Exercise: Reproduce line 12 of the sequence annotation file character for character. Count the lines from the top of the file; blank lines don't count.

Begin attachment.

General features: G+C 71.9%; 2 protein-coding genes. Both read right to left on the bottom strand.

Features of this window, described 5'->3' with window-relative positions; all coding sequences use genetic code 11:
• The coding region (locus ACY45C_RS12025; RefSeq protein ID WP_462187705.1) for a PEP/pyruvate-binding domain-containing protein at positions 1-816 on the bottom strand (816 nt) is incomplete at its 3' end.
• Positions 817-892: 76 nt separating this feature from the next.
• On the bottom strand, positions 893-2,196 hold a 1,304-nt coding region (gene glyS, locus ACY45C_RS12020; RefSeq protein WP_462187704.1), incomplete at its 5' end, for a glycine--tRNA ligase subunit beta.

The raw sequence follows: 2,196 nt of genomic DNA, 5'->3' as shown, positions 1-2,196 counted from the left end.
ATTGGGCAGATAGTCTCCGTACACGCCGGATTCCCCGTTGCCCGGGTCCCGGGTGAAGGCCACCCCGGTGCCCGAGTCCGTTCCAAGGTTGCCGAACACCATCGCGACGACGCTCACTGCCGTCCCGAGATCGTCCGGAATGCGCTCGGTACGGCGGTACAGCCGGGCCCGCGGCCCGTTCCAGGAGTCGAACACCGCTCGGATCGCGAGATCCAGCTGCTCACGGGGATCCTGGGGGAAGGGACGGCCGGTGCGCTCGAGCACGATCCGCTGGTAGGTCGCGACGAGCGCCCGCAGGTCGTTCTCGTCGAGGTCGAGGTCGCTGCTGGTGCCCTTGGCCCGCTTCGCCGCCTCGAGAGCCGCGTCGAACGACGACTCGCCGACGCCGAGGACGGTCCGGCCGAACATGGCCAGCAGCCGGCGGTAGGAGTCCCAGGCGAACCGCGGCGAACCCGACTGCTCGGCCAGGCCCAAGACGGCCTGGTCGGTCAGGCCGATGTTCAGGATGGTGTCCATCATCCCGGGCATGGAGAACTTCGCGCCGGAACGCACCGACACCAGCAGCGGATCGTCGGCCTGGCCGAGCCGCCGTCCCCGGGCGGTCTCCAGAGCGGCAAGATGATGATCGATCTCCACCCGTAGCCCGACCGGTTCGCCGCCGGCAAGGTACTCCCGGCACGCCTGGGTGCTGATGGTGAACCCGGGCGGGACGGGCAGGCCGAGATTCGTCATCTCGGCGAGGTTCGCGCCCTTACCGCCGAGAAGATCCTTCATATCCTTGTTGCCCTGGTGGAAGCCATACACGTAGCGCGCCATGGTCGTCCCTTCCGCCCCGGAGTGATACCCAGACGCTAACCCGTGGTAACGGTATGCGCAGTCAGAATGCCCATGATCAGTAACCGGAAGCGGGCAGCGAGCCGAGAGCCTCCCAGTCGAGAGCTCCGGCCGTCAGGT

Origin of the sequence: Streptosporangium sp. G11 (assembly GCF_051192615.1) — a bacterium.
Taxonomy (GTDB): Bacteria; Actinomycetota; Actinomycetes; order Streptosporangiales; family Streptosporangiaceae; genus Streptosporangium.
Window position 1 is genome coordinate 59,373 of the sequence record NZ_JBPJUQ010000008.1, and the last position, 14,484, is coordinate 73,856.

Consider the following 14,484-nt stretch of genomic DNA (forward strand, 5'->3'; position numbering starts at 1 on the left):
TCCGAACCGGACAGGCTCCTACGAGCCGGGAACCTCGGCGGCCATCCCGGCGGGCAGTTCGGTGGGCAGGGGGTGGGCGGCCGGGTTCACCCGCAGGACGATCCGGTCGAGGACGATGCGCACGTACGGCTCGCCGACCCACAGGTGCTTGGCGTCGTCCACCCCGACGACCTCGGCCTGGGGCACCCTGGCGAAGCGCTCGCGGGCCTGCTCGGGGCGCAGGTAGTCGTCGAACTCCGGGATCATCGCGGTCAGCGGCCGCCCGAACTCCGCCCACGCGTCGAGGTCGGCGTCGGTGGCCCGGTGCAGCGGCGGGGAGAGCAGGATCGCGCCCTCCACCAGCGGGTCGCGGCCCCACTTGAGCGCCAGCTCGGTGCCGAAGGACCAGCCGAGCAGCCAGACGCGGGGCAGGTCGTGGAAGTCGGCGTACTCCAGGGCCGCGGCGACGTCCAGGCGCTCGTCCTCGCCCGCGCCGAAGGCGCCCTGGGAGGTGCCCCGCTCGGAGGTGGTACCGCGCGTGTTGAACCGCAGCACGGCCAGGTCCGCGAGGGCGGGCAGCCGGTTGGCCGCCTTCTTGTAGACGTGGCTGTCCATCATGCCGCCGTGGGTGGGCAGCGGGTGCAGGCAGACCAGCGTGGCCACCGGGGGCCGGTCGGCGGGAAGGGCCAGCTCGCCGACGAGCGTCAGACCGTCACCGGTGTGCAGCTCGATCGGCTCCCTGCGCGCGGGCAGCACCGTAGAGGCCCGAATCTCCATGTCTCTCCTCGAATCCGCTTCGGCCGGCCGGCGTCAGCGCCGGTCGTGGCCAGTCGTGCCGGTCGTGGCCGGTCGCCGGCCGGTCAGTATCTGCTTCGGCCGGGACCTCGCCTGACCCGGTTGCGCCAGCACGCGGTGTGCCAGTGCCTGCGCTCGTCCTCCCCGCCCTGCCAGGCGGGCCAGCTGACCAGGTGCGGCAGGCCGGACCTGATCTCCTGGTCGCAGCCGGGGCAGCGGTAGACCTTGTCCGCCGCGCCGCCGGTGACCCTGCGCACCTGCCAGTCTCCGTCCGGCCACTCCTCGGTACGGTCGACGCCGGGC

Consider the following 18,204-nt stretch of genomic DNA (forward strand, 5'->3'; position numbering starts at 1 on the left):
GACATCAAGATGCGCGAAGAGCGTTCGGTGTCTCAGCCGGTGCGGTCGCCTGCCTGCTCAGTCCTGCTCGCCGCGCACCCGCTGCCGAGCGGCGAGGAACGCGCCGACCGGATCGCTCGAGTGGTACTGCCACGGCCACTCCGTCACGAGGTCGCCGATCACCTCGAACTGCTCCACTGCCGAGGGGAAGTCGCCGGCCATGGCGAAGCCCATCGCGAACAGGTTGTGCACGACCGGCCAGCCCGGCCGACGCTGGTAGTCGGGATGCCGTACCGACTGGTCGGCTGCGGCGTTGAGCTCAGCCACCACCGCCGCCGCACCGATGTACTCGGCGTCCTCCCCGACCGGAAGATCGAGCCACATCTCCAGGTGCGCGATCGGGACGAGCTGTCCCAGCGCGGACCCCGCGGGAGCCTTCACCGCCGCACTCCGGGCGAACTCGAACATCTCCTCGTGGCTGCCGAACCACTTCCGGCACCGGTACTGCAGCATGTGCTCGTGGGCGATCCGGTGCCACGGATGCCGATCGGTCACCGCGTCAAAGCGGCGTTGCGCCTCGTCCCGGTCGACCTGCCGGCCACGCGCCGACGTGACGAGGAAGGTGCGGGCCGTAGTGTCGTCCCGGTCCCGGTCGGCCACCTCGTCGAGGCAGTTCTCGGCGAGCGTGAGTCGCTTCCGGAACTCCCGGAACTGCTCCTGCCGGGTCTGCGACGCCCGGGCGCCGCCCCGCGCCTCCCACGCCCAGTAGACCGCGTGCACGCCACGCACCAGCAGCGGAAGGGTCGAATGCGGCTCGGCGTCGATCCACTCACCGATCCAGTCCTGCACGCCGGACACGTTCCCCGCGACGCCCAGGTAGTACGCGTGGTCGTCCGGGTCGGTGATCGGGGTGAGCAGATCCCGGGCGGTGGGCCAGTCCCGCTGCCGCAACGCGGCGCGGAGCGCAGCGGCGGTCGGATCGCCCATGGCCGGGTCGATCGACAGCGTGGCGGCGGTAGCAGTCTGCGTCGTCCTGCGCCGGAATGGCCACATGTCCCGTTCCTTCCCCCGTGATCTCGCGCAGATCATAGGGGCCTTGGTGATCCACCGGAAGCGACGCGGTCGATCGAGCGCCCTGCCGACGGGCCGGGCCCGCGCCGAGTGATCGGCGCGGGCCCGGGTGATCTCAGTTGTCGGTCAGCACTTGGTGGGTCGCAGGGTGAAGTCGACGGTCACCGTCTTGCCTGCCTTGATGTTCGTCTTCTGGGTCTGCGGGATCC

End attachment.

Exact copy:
TCCGAACCGGACAGGCTCCTACGAGCCGGGAACCTCGGCGGCCATCCCGGCGGGCAGTTCGGTGGGCAGGGGGTGGGCGGCCGGGTTCACCCGCAGGACGATCCGGTCGAGGACGATGCGCACGTACGGCTCGCCGACCCACAGGTGCTTGGCGTCGTCCACCCCGACGACCTCGGCCTGGGGCACCCTGGCGAAGCGCTCGCGGGCCTGCTCGGGGCGCAGGTAGTCGTCGAACTCCGGGATCATCGCGGTCAGCGGCCGCCCGAACTCCGCCCACGCGTCGAGGTCGGCGTCGGTGGCCCGGTGCAGCGGCGGGGAGAGCAGGATCGCGCCCTCCACCAGCGGGTCGCGGCCCCACTTGAGCGCCAGCTCGGTGCCGAAGGACCAGCCGAGCAGCCAGACGCGGGGCAGGTCGTGGAAGTCGGCGTACTCCAGGGCCGCGGCGACGTCCAGGCGCTCGTCCTCGCCCGCGCCGAAGGCGCCCTGGGAGGTGCCCCGCTCGGAGGTGGTACCGCGCGTGTTGAACCGCAGCACGGCCAGGTCCGCGAGGGCGGGCAGCCGGTTGGCCGCCTTCTTGTAGACGTGGCTGTCCATCATGCCGCCGTGGGTGGGCAGCGGGTGCAGGCAGACCAGCGTGGCCACCGGGGGCCGGTCGGCGGGAAGGGCCAGCTCGCCGACGAGCGTCAGACCGTCACCGGTGTGCAGCTCGATCGGCTCCCTGCGCGCGGGCAGCACCGTAGAGGCCCGAATCTCCATGTCTCTCCTCGAATCCGCTTCGGCCGGCCGGCGTCAGCGCCGGTCGTGGCCAGTCGTGCCGGTCGTGGCCGGTCGCCGGCCGGTCAGTATCTGCTTCGGCCGGGACCTCGCCTGACCCGGTTGCGCCAGCACGCGGTGTGCCAGTGCCTGCGCTCGTCCTCCCCGCCCTGCCAGGCGGGCCAGCTGACCAGGTGCGGCAGGCCGGACCTGATCTCCTGGTCGCAGCCGGGGCAGCGGTAGACCTTGTCCGCCGCGCCGCCGGTGACCCTGCGCACCTGCCAGTCTCCGTCCGGCCACTCCTCGGTACGGTCGACGCCGGGC